Who puts bash rather than busybox on an embedded device?
It isn't good, but it is more like worrying about a thief getting through the non-locked internal doors in your house.
"but what about all the printers, network switches, VM hosts, etc etc & etc?"
What sort of printer or network switch would be running bash? Those which I can think of all run proprietary OSs which have their own basic toolset.
May be a bit off the mark here, but that remark sounds a bit like the numerous claims in the media during 1999 that microwave ovens would start exploding as their clocks rolled over to the year 2000
(despite such clocks not having any concept of date...)
Its worth worrying about modern commodity home routers though, because a number of brands have started running cut down Linux distro's in recent years - albeit with largely custom toolsets ... as someone commented already, bash is a fairly porky dynamically linked binary - the sort of firmware in such devices tends to prefer simpler and often statically linked binaries. (avoiding the need for large numbers of shared libraries on a device which has a relatively small toolset)
I'll have my server patched in a minute… anything I have the source code to, no problem. It's all the commercialised crap that's a problem.
make: Leaving directory `/tmp/portage/app-shells/bash-4.2_p48/work/bash-4.2/po'
>>> Completed installing bash-4.2_p48 into /tmp/portage/app-shells/bash-4.2_p48/image/
strip: x86_64-pc-linux-gnu-strip --strip-unneeded -R .comment -R .GCC.command.line -R .note.gnu.gold-version
ecompressdir: bzip2 -9 /usr/share/man
ecompressdir: bzip2 -9 /usr/share/info
ecompressdir: bzip2 -9 /usr/share/doc
>>> Installing (1 of 3) app-shells/bash-4.2_p48
>>> Setting SELinux security labels
Told you so. :-)
"What about your router?"
Pretty sure Drayteks run Busybox (I don't allow remote access to my management page, only VPN so I can't check at the moment for reasons I'm too lazy to explain) but a colleague tells me that BT Home Hubs run Bash.
So, that might be causing some BT people some headaches this morning, if true.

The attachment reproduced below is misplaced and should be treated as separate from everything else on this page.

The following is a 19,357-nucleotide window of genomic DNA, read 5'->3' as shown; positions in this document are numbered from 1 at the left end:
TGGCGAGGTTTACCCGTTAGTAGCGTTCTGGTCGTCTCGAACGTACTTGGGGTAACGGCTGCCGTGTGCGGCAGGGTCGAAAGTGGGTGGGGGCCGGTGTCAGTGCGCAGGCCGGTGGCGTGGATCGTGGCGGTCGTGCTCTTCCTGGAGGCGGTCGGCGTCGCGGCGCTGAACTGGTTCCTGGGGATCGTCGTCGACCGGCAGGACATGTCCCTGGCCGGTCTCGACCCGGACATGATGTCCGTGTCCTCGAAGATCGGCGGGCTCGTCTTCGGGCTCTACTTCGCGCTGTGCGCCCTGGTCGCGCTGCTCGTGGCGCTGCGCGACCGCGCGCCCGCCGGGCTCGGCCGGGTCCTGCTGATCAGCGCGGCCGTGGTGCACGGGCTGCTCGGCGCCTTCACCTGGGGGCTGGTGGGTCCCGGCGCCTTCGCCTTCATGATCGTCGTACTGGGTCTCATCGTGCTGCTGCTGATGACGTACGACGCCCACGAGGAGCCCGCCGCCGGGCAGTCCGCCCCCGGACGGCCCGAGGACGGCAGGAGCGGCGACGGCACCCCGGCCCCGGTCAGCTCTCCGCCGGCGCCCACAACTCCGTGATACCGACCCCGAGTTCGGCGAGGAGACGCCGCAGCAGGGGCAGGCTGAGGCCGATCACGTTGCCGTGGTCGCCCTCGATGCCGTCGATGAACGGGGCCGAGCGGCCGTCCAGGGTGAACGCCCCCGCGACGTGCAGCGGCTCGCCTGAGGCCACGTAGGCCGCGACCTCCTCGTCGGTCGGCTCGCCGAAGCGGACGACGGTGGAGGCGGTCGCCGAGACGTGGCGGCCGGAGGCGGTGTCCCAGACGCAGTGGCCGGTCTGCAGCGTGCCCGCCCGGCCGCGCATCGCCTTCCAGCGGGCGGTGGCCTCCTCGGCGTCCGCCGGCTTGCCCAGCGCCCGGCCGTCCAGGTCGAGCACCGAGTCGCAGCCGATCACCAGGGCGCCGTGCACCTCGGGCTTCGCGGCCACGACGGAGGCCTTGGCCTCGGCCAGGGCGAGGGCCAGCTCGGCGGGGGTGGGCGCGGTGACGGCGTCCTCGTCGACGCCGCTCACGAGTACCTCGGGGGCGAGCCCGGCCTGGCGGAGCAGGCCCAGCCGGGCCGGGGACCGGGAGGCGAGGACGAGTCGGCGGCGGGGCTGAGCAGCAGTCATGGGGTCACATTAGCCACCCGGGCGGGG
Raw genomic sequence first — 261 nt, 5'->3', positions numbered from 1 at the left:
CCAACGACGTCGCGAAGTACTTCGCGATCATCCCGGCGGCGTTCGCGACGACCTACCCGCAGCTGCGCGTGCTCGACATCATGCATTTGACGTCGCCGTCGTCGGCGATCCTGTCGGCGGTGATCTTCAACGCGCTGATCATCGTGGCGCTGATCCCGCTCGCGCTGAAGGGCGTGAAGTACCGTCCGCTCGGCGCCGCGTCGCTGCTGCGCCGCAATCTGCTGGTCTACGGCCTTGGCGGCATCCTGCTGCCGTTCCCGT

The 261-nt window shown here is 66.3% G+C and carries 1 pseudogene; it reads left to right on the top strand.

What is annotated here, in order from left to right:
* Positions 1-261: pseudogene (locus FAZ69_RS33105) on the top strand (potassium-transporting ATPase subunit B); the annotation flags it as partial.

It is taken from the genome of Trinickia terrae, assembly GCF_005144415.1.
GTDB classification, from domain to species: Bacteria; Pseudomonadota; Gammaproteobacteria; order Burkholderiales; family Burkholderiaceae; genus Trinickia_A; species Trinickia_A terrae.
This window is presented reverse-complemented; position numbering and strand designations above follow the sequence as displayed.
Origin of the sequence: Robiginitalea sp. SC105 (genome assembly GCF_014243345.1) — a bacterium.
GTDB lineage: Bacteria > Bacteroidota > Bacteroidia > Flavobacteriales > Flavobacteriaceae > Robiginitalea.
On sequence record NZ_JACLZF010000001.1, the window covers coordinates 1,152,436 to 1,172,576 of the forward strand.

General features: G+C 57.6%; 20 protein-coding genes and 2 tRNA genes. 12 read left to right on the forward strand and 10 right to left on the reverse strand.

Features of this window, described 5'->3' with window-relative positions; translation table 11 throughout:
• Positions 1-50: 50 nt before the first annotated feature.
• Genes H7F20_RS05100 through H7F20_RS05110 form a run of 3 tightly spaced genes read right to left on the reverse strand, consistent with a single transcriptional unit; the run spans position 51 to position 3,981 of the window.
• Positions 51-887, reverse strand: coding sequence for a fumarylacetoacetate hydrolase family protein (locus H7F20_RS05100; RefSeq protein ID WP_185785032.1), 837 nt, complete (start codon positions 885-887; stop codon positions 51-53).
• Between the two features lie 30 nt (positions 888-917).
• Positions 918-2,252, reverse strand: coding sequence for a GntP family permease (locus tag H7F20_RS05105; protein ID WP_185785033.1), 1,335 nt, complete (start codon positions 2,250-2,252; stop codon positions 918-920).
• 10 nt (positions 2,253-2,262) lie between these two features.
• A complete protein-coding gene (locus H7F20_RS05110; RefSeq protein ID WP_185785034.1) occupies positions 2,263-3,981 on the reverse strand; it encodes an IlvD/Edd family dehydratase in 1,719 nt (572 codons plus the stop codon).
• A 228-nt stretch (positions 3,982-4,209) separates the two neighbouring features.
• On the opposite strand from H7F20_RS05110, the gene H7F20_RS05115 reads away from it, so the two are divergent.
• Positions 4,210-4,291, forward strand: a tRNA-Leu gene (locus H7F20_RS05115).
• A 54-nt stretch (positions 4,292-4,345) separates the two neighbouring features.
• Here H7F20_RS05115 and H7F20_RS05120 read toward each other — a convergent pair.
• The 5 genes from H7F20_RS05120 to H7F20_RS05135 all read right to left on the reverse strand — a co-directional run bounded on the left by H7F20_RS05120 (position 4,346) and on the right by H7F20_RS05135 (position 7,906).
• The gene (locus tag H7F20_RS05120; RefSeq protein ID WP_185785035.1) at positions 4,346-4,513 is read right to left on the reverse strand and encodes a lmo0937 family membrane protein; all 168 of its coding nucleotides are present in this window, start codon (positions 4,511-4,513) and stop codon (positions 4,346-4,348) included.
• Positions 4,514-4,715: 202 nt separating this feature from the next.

"It's Windroids salivating and Fisher-Price Programmers rushing to comment."
Why not? You aren't a proper Reg reader unless you gloat when an OS other than the one you use has problems. Still, bravo for being defensive even more quickly - never seen that before :)
I guess this means that Linux based systems are likely going to continue to be the most risky OS for remote exploits on the internet for the foreseeable future.
I have recently migrated most of our webservers to Windows Server because of the much higher number of on-going security issues I found when using an OSS stack.
"I guess this means that Linux based systems are likely going to continue to be the most risky OS for remote exploits on the internet for the foreseeable future."
Are the only keys that work on your keyboard CTRL + C & CRTL + V?
Just as a (mainly) windows user, I think your a 13 year old moron that spends his nights on to many forums salivating over <insert female movie star>, whilst having pointless arguments with Eadon.
Sorry, I know, feeding trolls and all that.
>>"You can only do things within the privileges of the web server"
I don't think that word "only" means what you think it means. Give me arbitrary execution on a server with Apache's privileges and I can do quite a lot with that. At the very least I can connect to whatever database powers your site and scarf all your data, read all the code of your site (looking for other vulnerabilities) and we haven't even got to subverting your site to serve malware, yet.